Collections

Collections

It is an utility class present in java.util package. It defines several utility methods for collection implemented class object.

Sorting a list

public static void sort(List l), to sort the elements of List, according to natural sorting order. In this case compulsory Objects should be Homogeneous & comparable otherwise we will get ClassCastException. The list should not null, otherwise NullPointerException.

Public static void sort(List l, Comparator c): To sort the elements of list according to customized sorting order described by comparative.

CollectionSort.java

package com.narayanatutorial.collections.list;

import java.util.ArrayList;
import java.util.Collections;

public class CollectionSort {

	public static void main(String[] args) {
		ArrayList<String> al = new ArrayList<String>();
		al.add("Z");
		al.add("B");
		al.add("K");
		al.add("N");
		// al.add (new integer(10));// ClassCastException
		// al.add(null);// NullPointerException
		System.out.println("before sorting" + al);
		Collections.sort(al);// [ZAKN]
		System.out.println("after sorting" + al);// [AKNZ]
	}
}

Output

before sorting[Z, B, K, N]
after sorting[B, K, N, Z]

MyComparator.java

package com.narayanatutorial.collections.list;

import java.util.Comparator;

public class MyComparator implements Comparator<Object>{

	public int compare(Object Obj1, Object Obj2)
    {
     String s1 = (String)Obj1;
     String s2 = (String)Obj2;
      return s1.compareTo(s2);
    }

}

CollectionsSortDemo.java

package com.narayanatutorial.collections.list;

import java.util.ArrayList;
import java.util.Collections;

public class CollectionsSortDemo {
	public static void main (String[] args) 
    {
          ArrayList<String> al= new ArrayList<String>(); 
          al.add("Z"); 
          al.add("B");
          al.add("K");
          al.add("L");
          
        System.out.println("before sorting"+al);// [ZAKLL] 
         Collections.sort(al, new MyComparator ());
      System.out.println("after sorting"+al);// [ZLLKA]
     }
}

Output

before sorting[Z, B, K, L]
after sorting[B, K, L, Z]

Searching the list

Collections class defines the following binary search methods.

Public static int binarySearch(List l, Object O): We have to use this method, if list is sorted according to natural sorting order.

Public static in binarySearch(List l, Object O, Comparator c): We have to use this method, if the list is sorted according to comparator.

  • Before calling binarySearch() method, compulsory the list should be sorted, otherwise we will get Unpredictable results.
  • Successful search returns index, unsuccessful search returns insertion point. Insertion point is the location, where we can place the element.
  • If the list is sorted, according to comparator then at the time of search operation also, we have to provide same comparator. Otherwise we will get Unpredictable result.

CollectionsSearchDemo.java

package com.narayanatutorial.collections.list;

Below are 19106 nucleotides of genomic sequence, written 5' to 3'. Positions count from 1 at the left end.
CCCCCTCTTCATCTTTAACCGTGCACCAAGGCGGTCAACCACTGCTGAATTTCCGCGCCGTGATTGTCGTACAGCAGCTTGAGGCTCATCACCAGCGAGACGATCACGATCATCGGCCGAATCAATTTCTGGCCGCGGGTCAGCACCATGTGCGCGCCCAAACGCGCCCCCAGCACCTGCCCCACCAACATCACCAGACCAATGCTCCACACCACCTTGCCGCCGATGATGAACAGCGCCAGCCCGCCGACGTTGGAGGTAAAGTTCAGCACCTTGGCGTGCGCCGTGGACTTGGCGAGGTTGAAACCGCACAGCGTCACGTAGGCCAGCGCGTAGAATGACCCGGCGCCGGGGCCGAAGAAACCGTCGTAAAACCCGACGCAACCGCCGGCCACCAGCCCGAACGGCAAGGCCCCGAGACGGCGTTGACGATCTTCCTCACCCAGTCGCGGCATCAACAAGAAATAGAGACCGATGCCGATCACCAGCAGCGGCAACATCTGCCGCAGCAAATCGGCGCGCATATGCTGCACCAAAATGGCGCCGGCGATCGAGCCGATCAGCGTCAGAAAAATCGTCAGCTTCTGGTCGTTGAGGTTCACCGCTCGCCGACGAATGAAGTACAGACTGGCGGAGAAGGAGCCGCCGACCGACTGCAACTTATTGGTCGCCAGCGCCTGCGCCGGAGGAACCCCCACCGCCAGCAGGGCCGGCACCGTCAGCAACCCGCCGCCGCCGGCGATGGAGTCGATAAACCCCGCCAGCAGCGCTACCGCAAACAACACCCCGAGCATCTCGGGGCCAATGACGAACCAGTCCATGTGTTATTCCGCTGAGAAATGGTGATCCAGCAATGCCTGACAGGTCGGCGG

import java.util.ArrayList;
import java.util.Collections;
import java.util.List;

public class CollectionsSearchDemo {
	public static void main(String[] args) {
		List<String> al = new ArrayList<String>();
		al.add("Z");
		al.add("A");
		al.add("M");
		al.add("K");
		al.add("a");
		Collections.sort(al);
		System.out.println("al:"+al);
		System.out.println(Collections.binarySearch(al, "Z"));
		System.out.println(Collections.binarySearch(al, "j"));
	}
}

Output

al:[A, K, M, Z, a]
3
-6

MyComparatorInteger.java

package com.narayanatutorial.collections.list;

import java.util.Comparator;

public class MyComparatorInteger implements Comparator<Object> {

	@Override
	public int compare(Object o1, Object o2) {
		// TODO Auto-generated method stub
		Integer i1=(Integer)o1;
		Integer i2=(Integer)o2;
		
		return i1.compareTo(i2);
	}

}

CollectionsSearchDemoComparator.java

package com.narayanatutorial.collections.list;

import java.util.ArrayList;
import java.util.Collections;

public class CollectionsSearchDemoComparator {

	public static void main(String args[]) {
		ArrayList<Integer> al = new ArrayList<Integer>();
		al.add(15);
		al.add(0);
		al.add(20);
		al.add(5);
		Collections.sort(al, new MyComparatorInteger());
		System.out.println("al:"+al);
		System.out.println(Collections.binarySearch(al, 10, new MyComparatorInteger()));
		System.out.println(Collections.binarySearch(al, 13, new MyComparatorInteger()));
		System.out.println(Collections.binarySearch(al, 17));// unPredicatable

	}
}

Output

al:[0, 5, 15, 20]
-3
-3
-4

Note

For the list, with ‘n’ elements, the possible values for successful binary search methods on 0 to n-1.

⇒ Unsuccessful search -1 to -(n+1).

⇒ total range -(n+1) to n-1.

Reversing the elements of a List

Collections class contain reverse() method public static void reverse(List l).

ExonReverse.java

package com.narayanatutorial.collections.list;

import java.util.ArrayList;
import java.util.Collections;

public class ExonReverse {

	public static void main(String args[]) {

		ArrayList<Integer> al = new ArrayList<Integer>();
		al.add(15);
		al.add(0);
		al.add(20);
		al.add(10);
		al.add(5);
		Collections.reverse(al);
		System.out.println("Rerverse Order:"+al);
	}
}

Output

Rerverse Order:[5, 10, 20, 0, 15]

The Author

Narayanaswamy

Hello! I am Narayanaswamy founder and admin of narayanatutorial.com. I have been working in IT industry more than 7 years. NarayanaTutorial is my web technologies blog. My specialties are Java / J2EE, Spring, Hibernate, Struts, Webservices, PHP, Oracle, MySQL, SQLServer, Web Hosting and Website Development. I am a self learner and passionate about training and writing. I am always trying my best to share my knowledge through my blog.

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